Simple and sensitive antimalarial drug screening in vitro and in vivo using transgenic luciferase expressing Plasmodium berghei parasites

Franke-Fayard, B., Djokovic, D., Dooren, M.W., Ramesar, J., Waters, A.P. , Falade, M.O., Kranendonk, M., Martinelli, A., Cravo, P. and Janse, C.J. (2008) Simple and sensitive antimalarial drug screening in vitro and in vivo using transgenic luciferase expressing Plasmodium berghei parasites. International Journal for Parasitology, 38(14), pp. 1651-1662. (doi:10.1016/j.ijpara.2008.05.012)

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Publisher's URL: http://dx.doi.org/10.1016/j.ijpara.2008.05.012

Abstract

We report two improved assays for in vitro and in vivo screening of chemicals with potential anti-malarial activity against the blood stages of the rodent malaria parasite Plasmodium berghei. These assays are based on the determination of luciferase activity (luminescence) in small blood samples containing transgenic blood stage parasites that express luciferase under the control of a promoter that is either schizont-specific (anw-1) or constitutive (eef1 alpha a). Assay 1, the in vitro drug luminescence (ITDL) assay, measured the success of schizont maturation in the presence of candidate drugs quantifying luciferase activity in mature schizonts only (ama-1 promoter). The ITDL assay generated drug-inhibition curves and EC50 values comparable to those obtained with standard in vitro drug-susceptibility assays. The second assay, the in vivo drug-luminescence (IVDL) assay, measured parasite growth in vivo in a standard 4-day suppressive drug test, monitored by measuring the constitutive luciferase activity of circulating parasites (eef1 alpha a promoter). The IVDL assay generates growth-curves that are identical to those obtained by manual counting of parasites in Giemsa-stained smears. The reading of luminescence assays is rapid, requires a minimal number of handling steps and no experience with parasite morphology or handling fluorescence-activated cell sorters, produces no radioactive waste and test-plates can be stored for prolonged periods before processing. Both tests are suitable for use in larger-scale in vitro and in vivo screening of drugs. The standard methodology of anti-malarial drug screening and validation, which includes testing in rodent models of malaria, can be improved by the incorporation of such assays.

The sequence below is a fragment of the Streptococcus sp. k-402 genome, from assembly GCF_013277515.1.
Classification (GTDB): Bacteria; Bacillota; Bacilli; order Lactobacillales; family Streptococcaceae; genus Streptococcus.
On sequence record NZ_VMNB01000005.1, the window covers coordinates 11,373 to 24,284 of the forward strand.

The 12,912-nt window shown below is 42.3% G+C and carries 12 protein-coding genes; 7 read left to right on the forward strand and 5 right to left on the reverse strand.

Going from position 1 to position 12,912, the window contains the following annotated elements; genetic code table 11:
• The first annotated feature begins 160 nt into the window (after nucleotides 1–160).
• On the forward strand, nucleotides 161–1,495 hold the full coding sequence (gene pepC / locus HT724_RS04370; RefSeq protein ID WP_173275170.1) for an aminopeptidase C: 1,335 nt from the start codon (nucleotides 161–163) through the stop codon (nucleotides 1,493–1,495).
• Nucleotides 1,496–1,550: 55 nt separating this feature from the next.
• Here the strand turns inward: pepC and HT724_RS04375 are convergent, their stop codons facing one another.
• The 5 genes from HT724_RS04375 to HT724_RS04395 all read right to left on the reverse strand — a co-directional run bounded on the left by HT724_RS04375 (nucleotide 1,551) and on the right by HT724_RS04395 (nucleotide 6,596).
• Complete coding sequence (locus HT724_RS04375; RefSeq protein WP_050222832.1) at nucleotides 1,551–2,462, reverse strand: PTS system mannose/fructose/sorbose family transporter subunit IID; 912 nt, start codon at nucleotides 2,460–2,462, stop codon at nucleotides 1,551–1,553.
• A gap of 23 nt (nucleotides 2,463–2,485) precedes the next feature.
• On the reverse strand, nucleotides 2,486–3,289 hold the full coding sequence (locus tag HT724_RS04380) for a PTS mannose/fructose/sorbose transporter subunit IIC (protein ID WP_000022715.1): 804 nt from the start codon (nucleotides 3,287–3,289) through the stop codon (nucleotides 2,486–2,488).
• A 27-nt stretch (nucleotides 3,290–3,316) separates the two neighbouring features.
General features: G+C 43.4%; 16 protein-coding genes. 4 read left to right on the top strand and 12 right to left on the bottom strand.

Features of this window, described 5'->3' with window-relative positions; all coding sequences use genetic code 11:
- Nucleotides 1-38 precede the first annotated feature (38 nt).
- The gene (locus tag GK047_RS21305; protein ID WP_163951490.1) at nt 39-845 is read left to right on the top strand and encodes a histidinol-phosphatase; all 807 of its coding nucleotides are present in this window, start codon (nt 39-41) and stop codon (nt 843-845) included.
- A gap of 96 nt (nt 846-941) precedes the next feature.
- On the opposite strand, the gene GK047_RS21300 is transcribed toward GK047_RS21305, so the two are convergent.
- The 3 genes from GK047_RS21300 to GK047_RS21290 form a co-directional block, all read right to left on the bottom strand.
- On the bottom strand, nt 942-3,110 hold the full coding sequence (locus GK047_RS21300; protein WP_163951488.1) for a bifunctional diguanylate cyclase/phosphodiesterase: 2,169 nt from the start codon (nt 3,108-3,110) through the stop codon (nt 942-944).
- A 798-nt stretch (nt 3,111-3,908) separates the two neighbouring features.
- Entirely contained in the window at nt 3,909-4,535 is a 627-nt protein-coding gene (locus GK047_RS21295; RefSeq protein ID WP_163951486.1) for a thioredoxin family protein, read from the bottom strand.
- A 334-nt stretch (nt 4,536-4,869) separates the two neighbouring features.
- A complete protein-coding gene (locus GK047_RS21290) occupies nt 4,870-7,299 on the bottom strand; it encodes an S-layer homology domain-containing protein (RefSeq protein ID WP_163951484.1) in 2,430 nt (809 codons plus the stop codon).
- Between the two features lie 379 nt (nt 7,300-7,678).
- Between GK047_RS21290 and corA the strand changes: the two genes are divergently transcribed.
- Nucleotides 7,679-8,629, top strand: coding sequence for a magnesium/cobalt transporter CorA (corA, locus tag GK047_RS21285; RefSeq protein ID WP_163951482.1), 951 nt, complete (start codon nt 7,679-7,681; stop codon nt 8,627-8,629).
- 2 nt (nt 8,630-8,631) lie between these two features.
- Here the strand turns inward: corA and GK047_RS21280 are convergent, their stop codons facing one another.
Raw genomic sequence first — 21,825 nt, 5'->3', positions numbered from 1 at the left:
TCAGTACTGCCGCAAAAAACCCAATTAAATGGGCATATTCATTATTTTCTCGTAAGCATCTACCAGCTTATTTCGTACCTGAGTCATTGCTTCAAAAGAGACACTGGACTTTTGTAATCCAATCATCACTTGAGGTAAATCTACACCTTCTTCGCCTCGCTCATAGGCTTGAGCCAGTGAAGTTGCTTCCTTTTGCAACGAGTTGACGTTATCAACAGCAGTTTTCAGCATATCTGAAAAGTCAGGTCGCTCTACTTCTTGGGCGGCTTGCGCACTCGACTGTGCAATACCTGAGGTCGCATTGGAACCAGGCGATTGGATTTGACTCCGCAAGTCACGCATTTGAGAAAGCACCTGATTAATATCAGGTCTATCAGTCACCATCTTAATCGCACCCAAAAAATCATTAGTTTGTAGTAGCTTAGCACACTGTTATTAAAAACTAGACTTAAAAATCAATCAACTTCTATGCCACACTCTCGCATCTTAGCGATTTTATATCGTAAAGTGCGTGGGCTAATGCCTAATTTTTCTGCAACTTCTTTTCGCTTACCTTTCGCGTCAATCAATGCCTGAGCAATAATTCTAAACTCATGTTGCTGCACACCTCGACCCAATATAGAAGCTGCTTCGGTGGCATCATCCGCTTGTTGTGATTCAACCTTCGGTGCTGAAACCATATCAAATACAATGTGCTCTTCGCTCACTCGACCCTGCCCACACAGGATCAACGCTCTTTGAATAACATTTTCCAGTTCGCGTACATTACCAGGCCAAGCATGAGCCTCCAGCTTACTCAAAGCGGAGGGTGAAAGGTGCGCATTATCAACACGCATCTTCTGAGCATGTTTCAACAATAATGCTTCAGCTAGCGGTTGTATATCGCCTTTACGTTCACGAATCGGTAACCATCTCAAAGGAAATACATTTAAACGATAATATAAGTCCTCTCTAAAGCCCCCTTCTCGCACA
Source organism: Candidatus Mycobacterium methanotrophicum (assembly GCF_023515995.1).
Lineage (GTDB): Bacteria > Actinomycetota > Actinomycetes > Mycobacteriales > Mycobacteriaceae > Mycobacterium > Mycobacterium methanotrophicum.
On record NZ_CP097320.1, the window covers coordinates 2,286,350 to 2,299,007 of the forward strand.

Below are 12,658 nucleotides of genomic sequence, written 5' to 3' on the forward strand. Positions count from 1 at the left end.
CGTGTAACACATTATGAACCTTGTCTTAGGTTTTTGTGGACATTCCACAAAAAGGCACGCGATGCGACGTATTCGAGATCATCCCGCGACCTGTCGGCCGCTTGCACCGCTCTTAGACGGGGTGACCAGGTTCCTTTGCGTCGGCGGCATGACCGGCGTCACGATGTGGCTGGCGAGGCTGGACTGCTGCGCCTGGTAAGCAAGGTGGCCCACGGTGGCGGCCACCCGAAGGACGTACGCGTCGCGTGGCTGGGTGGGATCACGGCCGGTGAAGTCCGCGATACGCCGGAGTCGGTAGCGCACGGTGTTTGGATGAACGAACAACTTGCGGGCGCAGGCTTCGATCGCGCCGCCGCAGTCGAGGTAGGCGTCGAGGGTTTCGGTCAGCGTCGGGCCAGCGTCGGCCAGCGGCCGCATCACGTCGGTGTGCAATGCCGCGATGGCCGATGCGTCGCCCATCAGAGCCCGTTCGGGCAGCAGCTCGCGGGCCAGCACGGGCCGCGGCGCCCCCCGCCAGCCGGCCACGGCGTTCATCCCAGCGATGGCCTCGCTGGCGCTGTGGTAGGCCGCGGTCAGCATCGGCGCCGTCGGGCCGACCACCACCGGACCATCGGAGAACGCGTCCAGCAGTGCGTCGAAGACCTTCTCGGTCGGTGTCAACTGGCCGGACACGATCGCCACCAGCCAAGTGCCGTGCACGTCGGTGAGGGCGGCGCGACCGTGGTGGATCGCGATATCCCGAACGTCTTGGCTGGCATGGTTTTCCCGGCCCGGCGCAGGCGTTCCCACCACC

Item Type:Articles
Status:Published
Refereed:Yes
Glasgow Author(s) Enlighten ID:Waters, Professor Andy
Authors: Franke-Fayard, B., Djokovic, D., Dooren, M.W., Ramesar, J., Waters, A.P., Falade, M.O., Kranendonk, M., Martinelli, A., Cravo, P., and Janse, C.J.
Subjects:Q Science > QL Zoology
Q Science > QR Microbiology > QR355 Virology
College/School:College of Medical Veterinary and Life Sciences
College of Medical Veterinary and Life Sciences > Institute of Infection Immunity and Inflammation
Journal Name:International Journal for Parasitology
ISSN:0020-7519

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